The past couple of weeks, through the holidays but around/after Sandy's death, have been different than they usually are for me – no travel, not much activity, no real holidays; only a bit of peripheral participation in other people's holidays (Bennett & Merrie dropping by, Chris Wood's concert, dinner at blahfeme's – and tonight New Year celebrations at a colleague's house, if I go). As a result, although it hasn't been depressing, the quietness has emphasized the character of this time of year, the character that the holidays are intended to alter – the dark of the year, the depth of winter, the time when the sun is furthest and we huddle around the stove, waiting for its return. (Thank God for central heating of course.)
As I'm about to begin about eight months (or, if I'm very lucky, a full year) of time off to write, with just a couple of scheduled research activities and perhaps a trip or two, this has meant a sort of retreat to take stock, especially over the past three or four days – as is appropriate for year-end; to think about time and planning and the near future.
So: messing about with calendars, with lists and plans, even with new organization software (I've fallen for several products by the fashionable Omni Group), I try to keep my future in line: to measure out in segments of time a space of focused writing and reading, free of the needs of most other people, and hopefully of the more useless distractions. We'll see if I can actually do it.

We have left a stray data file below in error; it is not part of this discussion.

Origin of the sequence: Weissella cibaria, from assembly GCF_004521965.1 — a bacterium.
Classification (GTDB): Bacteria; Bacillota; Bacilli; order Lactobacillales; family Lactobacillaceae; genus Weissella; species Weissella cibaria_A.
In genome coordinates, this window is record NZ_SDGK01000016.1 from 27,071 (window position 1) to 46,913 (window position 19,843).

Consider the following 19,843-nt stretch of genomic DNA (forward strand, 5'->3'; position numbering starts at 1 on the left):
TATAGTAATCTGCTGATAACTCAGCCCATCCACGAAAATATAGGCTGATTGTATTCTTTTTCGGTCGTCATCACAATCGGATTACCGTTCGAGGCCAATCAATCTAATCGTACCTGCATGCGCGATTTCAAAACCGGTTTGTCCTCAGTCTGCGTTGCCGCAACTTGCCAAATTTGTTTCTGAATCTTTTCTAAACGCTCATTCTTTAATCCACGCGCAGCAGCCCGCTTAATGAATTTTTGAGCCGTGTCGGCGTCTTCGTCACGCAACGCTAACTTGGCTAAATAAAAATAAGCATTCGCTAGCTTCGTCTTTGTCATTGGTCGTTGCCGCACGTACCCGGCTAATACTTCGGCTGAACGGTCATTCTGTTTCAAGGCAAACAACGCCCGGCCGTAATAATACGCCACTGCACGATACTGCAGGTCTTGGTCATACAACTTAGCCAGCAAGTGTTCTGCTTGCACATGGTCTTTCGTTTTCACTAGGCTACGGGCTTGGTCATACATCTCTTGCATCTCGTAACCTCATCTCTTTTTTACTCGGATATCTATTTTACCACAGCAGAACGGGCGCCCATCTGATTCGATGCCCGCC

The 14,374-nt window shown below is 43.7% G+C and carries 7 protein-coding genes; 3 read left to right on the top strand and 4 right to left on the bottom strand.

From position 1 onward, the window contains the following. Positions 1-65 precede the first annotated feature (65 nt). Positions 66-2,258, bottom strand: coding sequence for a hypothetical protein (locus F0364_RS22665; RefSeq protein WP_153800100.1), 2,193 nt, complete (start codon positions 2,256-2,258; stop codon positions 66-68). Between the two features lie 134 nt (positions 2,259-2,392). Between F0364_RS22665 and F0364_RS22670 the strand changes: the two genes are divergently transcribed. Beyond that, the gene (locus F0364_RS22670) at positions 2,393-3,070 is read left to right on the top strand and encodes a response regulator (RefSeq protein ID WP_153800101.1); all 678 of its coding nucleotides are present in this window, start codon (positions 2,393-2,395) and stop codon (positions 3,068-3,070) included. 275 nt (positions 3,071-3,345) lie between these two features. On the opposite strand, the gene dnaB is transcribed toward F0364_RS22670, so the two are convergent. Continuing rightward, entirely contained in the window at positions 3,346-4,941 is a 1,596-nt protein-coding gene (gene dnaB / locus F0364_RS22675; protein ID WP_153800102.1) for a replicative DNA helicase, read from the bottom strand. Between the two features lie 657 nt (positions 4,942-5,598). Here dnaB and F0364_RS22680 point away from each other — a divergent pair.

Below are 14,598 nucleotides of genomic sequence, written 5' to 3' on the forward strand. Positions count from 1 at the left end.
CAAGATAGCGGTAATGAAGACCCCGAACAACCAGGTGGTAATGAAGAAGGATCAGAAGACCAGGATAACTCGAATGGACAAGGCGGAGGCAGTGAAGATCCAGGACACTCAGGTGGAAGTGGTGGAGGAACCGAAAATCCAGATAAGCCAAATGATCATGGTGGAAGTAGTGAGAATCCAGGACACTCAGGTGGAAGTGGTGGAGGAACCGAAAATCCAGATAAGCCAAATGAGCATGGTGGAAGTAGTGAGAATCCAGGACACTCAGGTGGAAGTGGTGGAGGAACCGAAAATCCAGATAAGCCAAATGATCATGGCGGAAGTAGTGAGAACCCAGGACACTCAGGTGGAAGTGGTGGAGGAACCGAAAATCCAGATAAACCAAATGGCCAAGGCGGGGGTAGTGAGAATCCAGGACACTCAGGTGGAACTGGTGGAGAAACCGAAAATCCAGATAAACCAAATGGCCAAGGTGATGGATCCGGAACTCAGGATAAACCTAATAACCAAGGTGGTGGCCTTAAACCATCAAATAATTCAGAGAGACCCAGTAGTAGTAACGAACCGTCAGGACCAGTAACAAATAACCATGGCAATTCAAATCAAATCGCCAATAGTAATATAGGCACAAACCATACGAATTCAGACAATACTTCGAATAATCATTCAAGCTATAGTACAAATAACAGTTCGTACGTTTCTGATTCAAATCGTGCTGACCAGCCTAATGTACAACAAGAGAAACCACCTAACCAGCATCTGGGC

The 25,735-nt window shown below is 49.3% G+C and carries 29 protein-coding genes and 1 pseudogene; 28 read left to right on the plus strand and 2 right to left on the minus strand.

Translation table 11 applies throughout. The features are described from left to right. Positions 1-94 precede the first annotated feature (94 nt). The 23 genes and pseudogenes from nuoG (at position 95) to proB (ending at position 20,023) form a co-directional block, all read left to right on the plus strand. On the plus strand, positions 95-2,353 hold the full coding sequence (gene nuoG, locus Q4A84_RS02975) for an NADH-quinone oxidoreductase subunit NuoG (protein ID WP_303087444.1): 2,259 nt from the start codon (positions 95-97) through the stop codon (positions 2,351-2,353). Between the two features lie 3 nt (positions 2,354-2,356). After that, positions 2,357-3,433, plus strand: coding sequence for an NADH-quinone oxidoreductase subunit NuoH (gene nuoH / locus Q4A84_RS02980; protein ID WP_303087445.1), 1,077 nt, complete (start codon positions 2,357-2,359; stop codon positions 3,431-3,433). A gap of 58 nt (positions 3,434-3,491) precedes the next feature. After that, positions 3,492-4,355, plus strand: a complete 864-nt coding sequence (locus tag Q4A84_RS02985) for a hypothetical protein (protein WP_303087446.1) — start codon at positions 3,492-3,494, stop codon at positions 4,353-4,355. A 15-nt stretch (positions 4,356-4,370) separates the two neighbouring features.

I was also thinking about another kind of list, the 100 Things To Do Before you Die kind of thing that's all over the internet. My younger sister pointed out that Sandy and her husband went to Hawaii last year, and that that trip was undoubtedly on her 'list' – a 'bucket list' if you keep up with current movies – and was not trivial, as she already knew about her prognosis; which made me think about what my own list might entail.
The problem is that, of course, most of the existing lists are cluttered with passive inanities (going to a Super Bowl?) or extreme sports (only interesting for the young and physically oriented). If I throw all that stuff out, a lot of the remainder has to do with travel, seeing places, learning languages – I've actually done more of that than most people (as I typically boast to my students, I've lived and worked on four continents now), although I'm definitely willing to do more. And of course all of the learn-an-instrument, give-a-public-speech, or performance things are already checked off, repeatedly; and we won't mention the sex and partying activities, which though long in the past are mostly, well, checked off. Then there are items that seem to be related to self-awareness and experience – I think I've actually done plenty of that too, although again one can always handle more.
I might mess around a bit and try to put together a list for myself; but I suspect that, if I died tomorrow, I wouldn't feel I hadn't lived an interesting life. I would still complain, irritably and fairly pathetically, that the last few years of my life have been too isolated and boring – but let's face it, I have a lot of rather lively memories that most people would envy, even if some of them are tied to situations that would scare the heck out of many. But that's the price you pay, I guess.
So that's my New Year's Eve, I guess: looking backward, with a certain tempered satisfaction....